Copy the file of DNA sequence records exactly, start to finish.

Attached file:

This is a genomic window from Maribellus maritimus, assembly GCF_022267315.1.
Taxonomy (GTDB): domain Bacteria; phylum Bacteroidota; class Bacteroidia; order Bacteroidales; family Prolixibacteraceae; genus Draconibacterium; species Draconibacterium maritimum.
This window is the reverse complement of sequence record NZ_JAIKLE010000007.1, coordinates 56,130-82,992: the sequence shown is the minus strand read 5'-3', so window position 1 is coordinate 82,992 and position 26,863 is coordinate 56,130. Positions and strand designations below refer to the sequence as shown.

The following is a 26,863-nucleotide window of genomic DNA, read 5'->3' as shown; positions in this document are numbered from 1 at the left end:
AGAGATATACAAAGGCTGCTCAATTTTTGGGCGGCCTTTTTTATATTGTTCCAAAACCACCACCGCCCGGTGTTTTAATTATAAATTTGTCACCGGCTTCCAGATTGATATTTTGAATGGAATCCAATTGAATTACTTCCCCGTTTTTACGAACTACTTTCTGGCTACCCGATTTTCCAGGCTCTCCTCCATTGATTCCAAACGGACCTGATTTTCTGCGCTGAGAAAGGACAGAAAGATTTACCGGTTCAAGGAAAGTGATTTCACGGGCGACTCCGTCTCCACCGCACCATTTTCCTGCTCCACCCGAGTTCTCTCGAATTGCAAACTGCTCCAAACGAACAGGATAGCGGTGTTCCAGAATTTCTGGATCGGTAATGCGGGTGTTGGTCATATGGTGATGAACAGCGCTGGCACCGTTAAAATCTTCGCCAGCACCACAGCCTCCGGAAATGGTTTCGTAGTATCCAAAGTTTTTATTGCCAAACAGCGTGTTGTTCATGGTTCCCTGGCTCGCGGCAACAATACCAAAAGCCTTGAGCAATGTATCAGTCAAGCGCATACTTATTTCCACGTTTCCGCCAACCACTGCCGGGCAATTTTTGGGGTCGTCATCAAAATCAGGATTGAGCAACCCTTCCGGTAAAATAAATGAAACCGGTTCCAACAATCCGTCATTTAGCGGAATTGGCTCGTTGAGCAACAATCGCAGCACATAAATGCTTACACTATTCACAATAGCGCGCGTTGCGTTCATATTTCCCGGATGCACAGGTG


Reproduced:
This is a genomic window from Maribellus maritimus, assembly GCF_022267315.1.
Taxonomy (GTDB): domain Bacteria; phylum Bacteroidota; class Bacteroidia; order Bacteroidales; family Prolixibacteraceae; genus Draconibacterium; species Draconibacterium maritimum.
This window is the reverse complement of sequence record NZ_JAIKLE010000007.1, coordinates 56,130-82,992: the sequence shown is the minus strand read 5'-3', so window position 1 is coordinate 82,992 and position 26,863 is coordinate 56,130. Positions and strand designations below refer to the sequence as shown.

The following is a 26,863-nucleotide window of genomic DNA, read 5'->3' as shown; positions in this document are numbered from 1 at the left end:
AGAGATATACAAAGGCTGCTCAATTTTTGGGCGGCCTTTTTTATATTGTTCCAAAACCACCACCGCCCGGTGTTTTAATTATAAATTTGTCACCGGCTTCCAGATTGATATTTTGAATGGAATCCAATTGAATTACTTCCCCGTTTTTACGAACTACTTTCTGGCTACCCGATTTTCCAGGCTCTCCTCCATTGATTCCAAACGGACCTGATTTTCTGCGCTGAGAAAGGACAGAAAGATTTACCGGTTCAAGGAAAGTGATTTCACGGGCGACTCCGTCTCCACCGCACCATTTTCCTGCTCCACCCGAGTTCTCTCGAATTGCAAACTGCTCCAAACGAACAGGATAGCGGTGTTCCAGAATTTCTGGATCGGTAATGCGGGTGTTGGTCATATGGTGATGAACAGCGCTGGCACCGTTAAAATCTTCGCCAGCACCACAGCCTCCGGAAATGGTTTCGTAGTATCCAAAGTTTTTATTGCCAAACAGCGTGTTGTTCATGGTTCCCTGGCTCGCGGCAACAATACCAAAAGCCTTGAGCAATGTATCAGTCAAGCGCATACTTATTTCCACGTTTCCGCCAACCACTGCCGGGCAATTTTTGGGGTCGTCATCAAAATCAGGATTGAGCAACCCTTCCGGTAAAATAAATGAAACCGGTTCCAACAATCCGTCATTTAGCGGAATTGGCTCGTTGAGCAACAATCGCAGCACATAAATGCTTACACTATTCACAATAGCGCGCGTTGCGTTCATATTTCCCGGATGCACAGGTG